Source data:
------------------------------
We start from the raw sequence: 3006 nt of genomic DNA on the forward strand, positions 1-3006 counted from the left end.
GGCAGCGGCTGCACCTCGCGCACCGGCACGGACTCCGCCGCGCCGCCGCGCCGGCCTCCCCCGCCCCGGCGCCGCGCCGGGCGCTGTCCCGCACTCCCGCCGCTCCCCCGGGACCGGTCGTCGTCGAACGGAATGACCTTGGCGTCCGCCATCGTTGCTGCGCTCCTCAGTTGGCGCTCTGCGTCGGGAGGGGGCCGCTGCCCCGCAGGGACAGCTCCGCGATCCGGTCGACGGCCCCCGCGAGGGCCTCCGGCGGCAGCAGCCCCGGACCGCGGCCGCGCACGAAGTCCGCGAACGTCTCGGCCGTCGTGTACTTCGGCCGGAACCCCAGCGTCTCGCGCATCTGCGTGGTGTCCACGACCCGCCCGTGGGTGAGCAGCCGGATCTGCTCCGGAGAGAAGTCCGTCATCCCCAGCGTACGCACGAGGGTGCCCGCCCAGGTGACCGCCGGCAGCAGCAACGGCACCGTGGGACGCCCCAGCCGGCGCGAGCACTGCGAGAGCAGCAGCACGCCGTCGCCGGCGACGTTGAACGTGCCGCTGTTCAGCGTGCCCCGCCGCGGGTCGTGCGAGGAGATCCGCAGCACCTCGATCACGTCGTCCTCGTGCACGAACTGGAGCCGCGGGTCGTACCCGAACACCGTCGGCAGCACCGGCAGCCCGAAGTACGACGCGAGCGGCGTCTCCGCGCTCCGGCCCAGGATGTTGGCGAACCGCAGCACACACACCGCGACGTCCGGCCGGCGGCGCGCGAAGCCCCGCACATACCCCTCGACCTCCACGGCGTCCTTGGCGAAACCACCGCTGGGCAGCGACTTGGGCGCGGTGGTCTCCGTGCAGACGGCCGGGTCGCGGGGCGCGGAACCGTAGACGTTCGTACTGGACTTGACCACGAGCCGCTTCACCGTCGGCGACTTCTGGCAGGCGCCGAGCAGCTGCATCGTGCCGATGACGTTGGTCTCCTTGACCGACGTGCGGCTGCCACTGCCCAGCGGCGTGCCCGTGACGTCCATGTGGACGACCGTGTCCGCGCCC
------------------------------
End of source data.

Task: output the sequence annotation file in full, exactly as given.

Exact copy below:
We start from the raw sequence: 3006 nt of genomic DNA on the forward strand, positions 1-3006 counted from the left end.
GGCAGCGGCTGCACCTCGCGCACCGGCACGGACTCCGCCGCGCCGCCGCGCCGGCCTCCCCCGCCCCGGCGCCGCGCCGGGCGCTGTCCCGCACTCCCGCCGCTCCCCCGGGACCGGTCGTCGTCGAACGGAATGACCTTGGCGTCCGCCATCGTTGCTGCGCTCCTCAGTTGGCGCTCTGCGTCGGGAGGGGGCCGCTGCCCCGCAGGGACAGCTCCGCGATCCGGTCGACGGCCCCCGCGAGGGCCTCCGGCGGCAGCAGCCCCGGACCGCGGCCGCGCACGAAGTCCGCGAACGTCTCGGCCGTCGTGTACTTCGGCCGGAACCCCAGCGTCTCGCGCATCTGCGTGGTGTCCACGACCCGCCCGTGGGTGAGCAGCCGGATCTGCTCCGGAGAGAAGTCCGTCATCCCCAGCGTACGCACGAGGGTGCCCGCCCAGGTGACCGCCGGCAGCAGCAACGGCACCGTGGGACGCCCCAGCCGGCGCGAGCACTGCGAGAGCAGCAGCACGCCGTCGCCGGCGACGTTGAACGTGCCGCTGTTCAGCGTGCCCCGCCGCGGGTCGTGCGAGGAGATCCGCAGCACCTCGATCACGTCGTCCTCGTGCACGAACTGGAGCCGCGGGTCGTACCCGAACACCGTCGGCAGCACCGGCAGCCCGAAGTACGACGCGAGCGGCGTCTCCGCGCTCCGGCCCAGGATGTTGGCGAACCGCAGCACACACACCGCGACGTCCGGCCGGCGGCGCGCGAAGCCCCGCACATACCCCTCGACCTCCACGGCGTCCTTGGCGAAACCACCGCTGGGCAGCGACTTGGGCGCGGTGGTCTCCGTGCAGACGGCCGGGTCGCGGGGCGCGGAACCGTAGACGTTCGTACTGGACTTGACCACGAGCCGCTTCACCGTCGGCGACTTCTGGCAGGCGCCGAGCAGCTGCATCGTGCCGATGACGTTGGTCTCCTTGACCGACGTGCGGCTGCCACTGCCCAGCGGCGTGCCCGTGACGTCCATGTGGACGACCGTGTCCGCGCCC